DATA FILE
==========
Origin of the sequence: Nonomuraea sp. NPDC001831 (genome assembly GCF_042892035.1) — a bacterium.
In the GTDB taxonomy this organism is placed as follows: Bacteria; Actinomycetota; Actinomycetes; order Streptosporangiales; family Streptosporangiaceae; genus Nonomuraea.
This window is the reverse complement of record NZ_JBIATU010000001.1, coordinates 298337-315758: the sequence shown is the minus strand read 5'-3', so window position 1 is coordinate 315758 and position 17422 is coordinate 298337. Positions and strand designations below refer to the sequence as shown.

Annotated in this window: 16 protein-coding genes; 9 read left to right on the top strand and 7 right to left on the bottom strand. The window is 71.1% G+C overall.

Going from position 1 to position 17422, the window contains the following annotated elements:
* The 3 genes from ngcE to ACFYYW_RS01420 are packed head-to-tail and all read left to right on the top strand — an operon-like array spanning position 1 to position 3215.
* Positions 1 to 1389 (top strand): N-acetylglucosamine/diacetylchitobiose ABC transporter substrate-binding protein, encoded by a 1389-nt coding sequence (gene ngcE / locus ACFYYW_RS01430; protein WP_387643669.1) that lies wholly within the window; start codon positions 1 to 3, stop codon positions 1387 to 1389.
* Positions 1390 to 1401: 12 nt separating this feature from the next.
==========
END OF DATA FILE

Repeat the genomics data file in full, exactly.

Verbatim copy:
Origin of the sequence: Nonomuraea sp. NPDC001831 (genome assembly GCF_042892035.1) — a bacterium.
In the GTDB taxonomy this organism is placed as follows: Bacteria; Actinomycetota; Actinomycetes; order Streptosporangiales; family Streptosporangiaceae; genus Nonomuraea.
This window is the reverse complement of record NZ_JBIATU010000001.1, coordinates 298337-315758: the sequence shown is the minus strand read 5'-3', so window position 1 is coordinate 315758 and position 17422 is coordinate 298337. Positions and strand designations below refer to the sequence as shown.

Annotated in this window: 16 protein-coding genes; 9 read left to right on the top strand and 7 right to left on the bottom strand. The window is 71.1% G+C overall.

Going from position 1 to position 17422, the window contains the following annotated elements:
* The 3 genes from ngcE to ACFYYW_RS01420 are packed head-to-tail and all read left to right on the top strand — an operon-like array spanning position 1 to position 3215.
* Positions 1 to 1389 (top strand): N-acetylglucosamine/diacetylchitobiose ABC transporter substrate-binding protein, encoded by a 1389-nt coding sequence (gene ngcE / locus ACFYYW_RS01430; protein WP_387643669.1) that lies wholly within the window; start codon positions 1 to 3, stop codon positions 1387 to 1389.
* Positions 1390 to 1401: 12 nt separating this feature from the next.